President of Stryker Sustainability Solutions, Inc., Brian White discussed in an article for DotMed News, that in an era of unprecedented focus on the cost of healthcare, the pressure for hospitals to run more efficiently is at an all-time high. As such, cost-cutting programs such as the reprocessing of single-use medical devices (SUDs) has been identified by Huron Healthcare Consulting Group as having an average potential cost savings opportunity of $175,000-$315,000 annually (dollar figures based on a 350-bed hospital with $365 million net patient revenue).

In addition to that, hospitals can save their funds by hiring various service providers for several processes. For example, they can learn about how to outsource hospital billing software to sort their day-to-day billing works. This may assist them in handling large volumes of patients, transparency in transactions, and enhancing the overall billing experience for patients. Further, different types of software available can help hospital management to shed extra responsibilities and to use their funds judiciously.

Looking at the bigger picture, the cost savings add up quickly. Reprocessing safely saves healthcare systems hundreds of millions of dollars in supply chain expenses and prevents thousands of tons of medical waste from entering landfills every year. The Association of Medical Device Reprocessors (AMDR) estimates that if just two percent of all medical devices labeled “single-use” by the manufacturers could be reprocessed, the healthcare industry would save almost $2 billion every year.

Because the impact of reprocessing can be so significant, it begs the question: why is this valuable cost savings strategy overlooked by some hospitals? Sometimes, lack of education on the science behind reprocessing and the strong safety record of third-party reprocessors may be the reason.

Some hospitals that are reducing supply costs through reprocessing may not be realizing the full cost savings potential of the program. In fact, savings results can vary widely even between the same size hospitals. Here are some tips to help you increase your savings from reprocessing:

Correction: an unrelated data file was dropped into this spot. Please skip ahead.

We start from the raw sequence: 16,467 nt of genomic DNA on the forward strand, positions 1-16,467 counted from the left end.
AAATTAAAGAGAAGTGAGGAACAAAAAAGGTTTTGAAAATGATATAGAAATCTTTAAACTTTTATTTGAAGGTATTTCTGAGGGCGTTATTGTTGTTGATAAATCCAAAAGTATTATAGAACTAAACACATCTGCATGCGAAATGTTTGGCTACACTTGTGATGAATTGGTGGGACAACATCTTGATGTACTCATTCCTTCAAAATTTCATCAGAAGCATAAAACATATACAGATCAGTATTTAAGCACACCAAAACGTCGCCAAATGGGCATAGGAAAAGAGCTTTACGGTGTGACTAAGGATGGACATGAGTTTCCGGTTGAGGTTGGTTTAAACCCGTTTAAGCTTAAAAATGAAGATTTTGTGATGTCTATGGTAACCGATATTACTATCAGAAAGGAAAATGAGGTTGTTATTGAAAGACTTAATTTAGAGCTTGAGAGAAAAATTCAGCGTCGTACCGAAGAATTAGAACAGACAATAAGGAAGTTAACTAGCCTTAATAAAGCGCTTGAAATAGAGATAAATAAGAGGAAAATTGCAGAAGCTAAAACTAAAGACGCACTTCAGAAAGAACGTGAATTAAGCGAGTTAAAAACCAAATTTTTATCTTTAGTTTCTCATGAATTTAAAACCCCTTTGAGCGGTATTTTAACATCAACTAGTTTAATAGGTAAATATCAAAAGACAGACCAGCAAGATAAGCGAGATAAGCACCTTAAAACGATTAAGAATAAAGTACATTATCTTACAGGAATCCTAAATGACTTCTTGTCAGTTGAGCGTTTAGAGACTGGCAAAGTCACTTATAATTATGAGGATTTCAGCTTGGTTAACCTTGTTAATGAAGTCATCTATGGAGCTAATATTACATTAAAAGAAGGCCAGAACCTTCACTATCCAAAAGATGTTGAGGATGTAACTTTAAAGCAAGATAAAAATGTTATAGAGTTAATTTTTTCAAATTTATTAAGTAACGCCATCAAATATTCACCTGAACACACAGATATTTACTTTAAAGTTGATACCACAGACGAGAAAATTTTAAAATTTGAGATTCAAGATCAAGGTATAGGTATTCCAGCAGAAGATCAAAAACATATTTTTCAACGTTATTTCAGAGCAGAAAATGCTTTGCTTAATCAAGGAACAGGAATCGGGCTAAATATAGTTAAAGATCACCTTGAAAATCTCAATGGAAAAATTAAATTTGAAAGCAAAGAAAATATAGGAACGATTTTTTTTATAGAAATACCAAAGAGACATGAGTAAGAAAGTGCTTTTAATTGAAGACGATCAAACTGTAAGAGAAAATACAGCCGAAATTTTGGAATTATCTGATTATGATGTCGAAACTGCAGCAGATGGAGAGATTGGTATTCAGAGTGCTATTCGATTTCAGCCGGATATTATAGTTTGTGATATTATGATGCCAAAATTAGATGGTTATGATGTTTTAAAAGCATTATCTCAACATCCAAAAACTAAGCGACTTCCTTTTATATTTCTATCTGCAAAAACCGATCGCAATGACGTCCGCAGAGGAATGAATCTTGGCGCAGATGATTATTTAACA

Stay educated. Device collection is a critical factor in driving savings results. Hold periodic training sessions to improve clinician awareness of which devices can be reprocessed, and provide frequent reminders to put appropriate devices into the collection bins after use.

Drive staff engagement. Make sure that all involved staff — from environmental services, to supply chain managers, to clinicians – participate in the program and are routinely recognized for significant program achievements. You can also request regular progress reports to promote successful program milestones. This helps staff see the positive impact their actions are having and may reenergize participation.

Expand. Ask your reprocessing rep if there are any newly approved items you could add to your program. The more items you reprocess, the more you’ll save.

Increasing the effectiveness of your reprocessing program and maximizing savings can be an arduous task, but maintaining hospital leadership support is critical. Take some time to review your current processes and challenge your team to take full advantage of the performance-boosting programs that are available. The payoff for your hospital will come in the form of improved operational efficiency and a lower total cost of care.

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